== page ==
In the Chinese situation… the various states – Hsia, Shang, and Chou, and others – occupied different territories in North and Central China, each characterized by certain distinctive resources. It has been further noted that the Shang-period oracle records suggest that the Shang’s principal interactions were with other states of comparable civilizational level. The economic interacting relationship among three – or more – states of comparable levels of development would enable a degree of circulation of raw material and products North and Central China-wide that would not have been possible within single states or between a state and more primitive societies. Such circulation of goods would provide favorable conditions for the concentration of wealth and for the production of surpluses within each of the interacting states. In addition, threat of external violence would tend to promote internal integration, or at least such claims have been a favorite political technique throughout human history… [Hence the famous dictum in 1984 that war is not fought for the sake of winning, but for the sake of keeping the people together, i.e. loyal to the state.] The competition among the states and any national consciousness that may be formed within each of the states in the course of long centuries and millennia must have been one of the major stabilizing factors within each of the states. (Shang Civilization, p. 366 – 7.)

The effect of homogenization, in terms of culture and organizational or political system, produced on each of the societal units by the emergence among them of such network of the circulation of goods through trade and alliance and competition in war accounts for what archaeologists have referred to as “horizon” or “horizon style” (e.g. similar styles of pottery or bronze vessels across a large area; Archaeology of Ancient China, p. 242). (Again, as Yoffee summarizes, “An interaction sphere… is a useful term in prehistory since it implies that certain material features found over a large area reflect a set of cultural relations that transcend localized nests of institutions and distinct peoples embedded within it…” Ibid., p. 258.) But “an interaction sphere is not the interaction of cultures as behavioral units. It is in fact the interaction (contact, exchange of information and goods, and conflict) among communities in a vast hierarchy of interaction levels”: “ecological, exploitory, marriage, political, military, religious, and stylistic” (Chang, p. 243).4 Chang continues:

The second law-like statement one can make is that the more uneven or inequitable the resource reshuffling within the state [i.e. the greater the “power” held by the elite males], the greater the hallmarks of civilization that will be produced [the more advanced the noosphere consumption; and the greater the subordination of women in general within each class]. And vice versa. This principle affords us the ability to predict the degree of economic stratification and complexity of regional economic system on the basis of the manifestations of civilization of that society. The higher that degree is in the archaeological manifestation we encounter, the more wastefully sophisticated or the less utilitarian [but more noospheric] it is from the point of view of subsistence needs. One look at King Tut’s tomb, for example, without knowing anything about ancient Egypt, and we can predict that we are seeing an extremely stratified society, with an efficiently run and regionally differentiated economic universe and with fierce interstate or interpolity competition. There is no question that it is great art, but neither is there any question that it was purchased at an extreme human cost (Shang Civilization, p. 367).

The motor of an interaction sphere, today (the global market) as back then, is noosphere consumption. Today global trade is that of consumer products (although, of course, of food as well). But back then the noosphere consumption driving the Chinese Interaction Sphere was particularly related to the complexification of shamanism, and the origin of classical patriarchy is to be sought within this complexification of shamanism and this formation of noosphere consumption of the elite male minority (another way of referring to the concentration of wealth in the hands of a ruling minority) made possible within the interaction sphere. This we shall see next.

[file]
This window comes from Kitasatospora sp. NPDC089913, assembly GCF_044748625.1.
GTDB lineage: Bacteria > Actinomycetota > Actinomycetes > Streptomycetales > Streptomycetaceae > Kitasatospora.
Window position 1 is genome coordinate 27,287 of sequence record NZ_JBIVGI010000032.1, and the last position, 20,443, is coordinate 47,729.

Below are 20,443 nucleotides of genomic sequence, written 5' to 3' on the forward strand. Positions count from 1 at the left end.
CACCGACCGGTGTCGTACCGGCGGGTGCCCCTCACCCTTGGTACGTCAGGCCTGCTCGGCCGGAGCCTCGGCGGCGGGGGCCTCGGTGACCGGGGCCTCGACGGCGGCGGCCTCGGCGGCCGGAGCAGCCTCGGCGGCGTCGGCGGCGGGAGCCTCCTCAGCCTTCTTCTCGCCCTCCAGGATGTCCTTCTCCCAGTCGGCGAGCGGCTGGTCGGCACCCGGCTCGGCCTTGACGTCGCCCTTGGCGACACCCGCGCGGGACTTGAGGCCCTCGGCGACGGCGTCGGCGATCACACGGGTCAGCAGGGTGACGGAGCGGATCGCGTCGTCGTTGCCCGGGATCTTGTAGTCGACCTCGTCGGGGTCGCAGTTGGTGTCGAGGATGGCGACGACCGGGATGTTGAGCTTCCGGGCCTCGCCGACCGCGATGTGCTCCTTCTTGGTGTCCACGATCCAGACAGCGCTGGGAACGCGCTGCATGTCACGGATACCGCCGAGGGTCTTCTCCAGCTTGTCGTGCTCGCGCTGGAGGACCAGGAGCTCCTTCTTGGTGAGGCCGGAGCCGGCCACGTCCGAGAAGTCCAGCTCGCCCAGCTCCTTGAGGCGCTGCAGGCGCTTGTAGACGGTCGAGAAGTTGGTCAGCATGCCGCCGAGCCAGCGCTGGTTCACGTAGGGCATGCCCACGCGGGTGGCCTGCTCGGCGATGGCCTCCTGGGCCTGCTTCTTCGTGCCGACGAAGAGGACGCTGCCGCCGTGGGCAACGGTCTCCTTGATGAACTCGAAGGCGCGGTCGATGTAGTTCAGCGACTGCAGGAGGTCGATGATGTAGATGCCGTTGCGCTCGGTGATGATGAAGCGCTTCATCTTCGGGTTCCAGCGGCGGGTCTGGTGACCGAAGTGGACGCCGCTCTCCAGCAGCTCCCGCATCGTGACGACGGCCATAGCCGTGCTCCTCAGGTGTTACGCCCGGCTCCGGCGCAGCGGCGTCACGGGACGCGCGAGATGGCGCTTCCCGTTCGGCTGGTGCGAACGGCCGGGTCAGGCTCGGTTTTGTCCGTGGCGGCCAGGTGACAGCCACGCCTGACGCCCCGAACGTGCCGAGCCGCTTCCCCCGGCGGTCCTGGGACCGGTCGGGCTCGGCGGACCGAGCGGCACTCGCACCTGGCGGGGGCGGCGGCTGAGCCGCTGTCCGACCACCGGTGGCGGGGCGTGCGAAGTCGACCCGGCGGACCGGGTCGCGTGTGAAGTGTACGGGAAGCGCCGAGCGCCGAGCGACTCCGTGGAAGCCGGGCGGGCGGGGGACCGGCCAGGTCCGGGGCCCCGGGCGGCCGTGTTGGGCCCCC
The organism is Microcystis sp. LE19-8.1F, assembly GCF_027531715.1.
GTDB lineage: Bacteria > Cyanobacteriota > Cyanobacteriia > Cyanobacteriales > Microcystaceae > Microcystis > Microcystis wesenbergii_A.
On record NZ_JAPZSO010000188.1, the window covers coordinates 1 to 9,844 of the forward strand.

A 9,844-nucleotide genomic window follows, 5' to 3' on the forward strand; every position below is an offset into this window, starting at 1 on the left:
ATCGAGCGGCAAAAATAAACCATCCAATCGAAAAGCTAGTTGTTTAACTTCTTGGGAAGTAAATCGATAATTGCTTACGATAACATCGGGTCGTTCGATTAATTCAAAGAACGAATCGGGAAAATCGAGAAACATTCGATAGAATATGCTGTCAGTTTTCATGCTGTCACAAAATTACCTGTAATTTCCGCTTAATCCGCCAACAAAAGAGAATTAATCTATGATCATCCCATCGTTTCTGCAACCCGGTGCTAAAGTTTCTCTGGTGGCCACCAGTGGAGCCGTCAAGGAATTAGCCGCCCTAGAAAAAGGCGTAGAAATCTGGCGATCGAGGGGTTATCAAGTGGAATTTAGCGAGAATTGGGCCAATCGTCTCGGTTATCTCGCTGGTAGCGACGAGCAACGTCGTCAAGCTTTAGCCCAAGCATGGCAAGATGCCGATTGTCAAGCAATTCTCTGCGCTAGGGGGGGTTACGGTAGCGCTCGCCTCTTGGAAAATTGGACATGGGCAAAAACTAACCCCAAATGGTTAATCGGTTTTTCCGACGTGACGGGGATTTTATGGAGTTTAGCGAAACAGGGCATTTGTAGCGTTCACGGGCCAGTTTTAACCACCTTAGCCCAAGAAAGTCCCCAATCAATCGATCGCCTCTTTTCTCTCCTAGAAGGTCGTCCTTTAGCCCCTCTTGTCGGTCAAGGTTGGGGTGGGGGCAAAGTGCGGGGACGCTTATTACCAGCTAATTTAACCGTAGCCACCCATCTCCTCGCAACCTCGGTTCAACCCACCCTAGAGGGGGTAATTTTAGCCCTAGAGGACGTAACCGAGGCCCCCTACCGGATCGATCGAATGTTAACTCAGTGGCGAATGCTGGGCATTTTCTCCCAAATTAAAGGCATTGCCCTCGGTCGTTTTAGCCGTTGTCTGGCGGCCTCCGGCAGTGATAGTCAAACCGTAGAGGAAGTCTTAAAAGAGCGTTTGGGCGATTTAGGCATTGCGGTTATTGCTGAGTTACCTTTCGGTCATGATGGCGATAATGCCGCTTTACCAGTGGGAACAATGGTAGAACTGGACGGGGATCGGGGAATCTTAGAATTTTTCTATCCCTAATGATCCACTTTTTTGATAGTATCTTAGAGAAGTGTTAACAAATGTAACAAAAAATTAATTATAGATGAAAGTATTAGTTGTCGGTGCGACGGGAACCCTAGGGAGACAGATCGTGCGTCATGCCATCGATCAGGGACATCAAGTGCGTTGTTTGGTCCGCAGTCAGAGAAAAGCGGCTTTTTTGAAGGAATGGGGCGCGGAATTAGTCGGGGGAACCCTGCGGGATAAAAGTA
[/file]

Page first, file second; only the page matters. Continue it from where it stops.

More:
1. Concept first adopted from Eric Voegelin in Israel and Revelation.

2. The mild male-predominance of hunter-gatherer societies are in fact correlative with the least ecological destruction. A slight amount of environmental destruction exists in China, for instance, that however would never rise to the level of global ecological crisis. The building of the Forbidden City during the middle of the Ming dynasty, for example, caused a certain amount of deforestation in the southernmost province. But this could only be a local problem.

3. “The term interaction sphere entered archaeological literature in 1964 in J. R. Caldwell’s description of the Hopewell interaction sphere of eastern North America. For Caldwell, the specific problem was how to describe nominally distinct Middle Woodland assemblages (ca. 250 B.C. – A.D. 250) that also possessed significant similarities in the material residues of mortuary practices. He invented the term interaction sphere to denote that there were social, ideological, and trade connections among populations that shared thereby a restricted corpus of material culture – in the Hopewell case of pipes, figurines, copper-axes – namely, those objects associated with the internment of the honored dead. Struever and Houart (1972) observed that such characteristic Hopewell items not only reflected membership in a ‘burial cult,’ but also denoted the location of ‘transaction centers’ through which the goods moved intraregionally.” Norman Yoffee, “Mesopotamian Interaction Spheres,” in N. Yoffee and J. J. Clark ed. Early Stages in the Evolution of Mesopotamian Civilization: Soviet Excavations in Northern Iraq (The University of Arizona Press, Tucson and London), p. 257.

4. Yoffee warns, however, not to confuse “interaction sphere” with the “world-system” of Wallerstein or with similar ideas such as the “West Asian world-system” of P. L. Kohl. “World-systems are by definition so geographically enormous that the core institutions that differentiate one society from another cannot be determined by contacts effected through long-distance trade. An interaction sphere, by contrast, refers exactly to the systematic, consistent, and normative set of activities that link people in such a way that a significant part of their identities are defined by such interactions.” (Yoffee, ibid., p. 258.) In the late nineteenth century, for example, Europe was the interaction sphere for the European powers, while their colonization frenzy established a world-system in which virtually all non-European peoples and nations were caught but by which they were not entirely determined in their respective identity. But today’s global community is in effect an interaction sphere and not just a world-system: the political, economic, and cultural modes of Japan, China, U.S., European and other southeast Asian countries scarcely differ from one another in significant ways.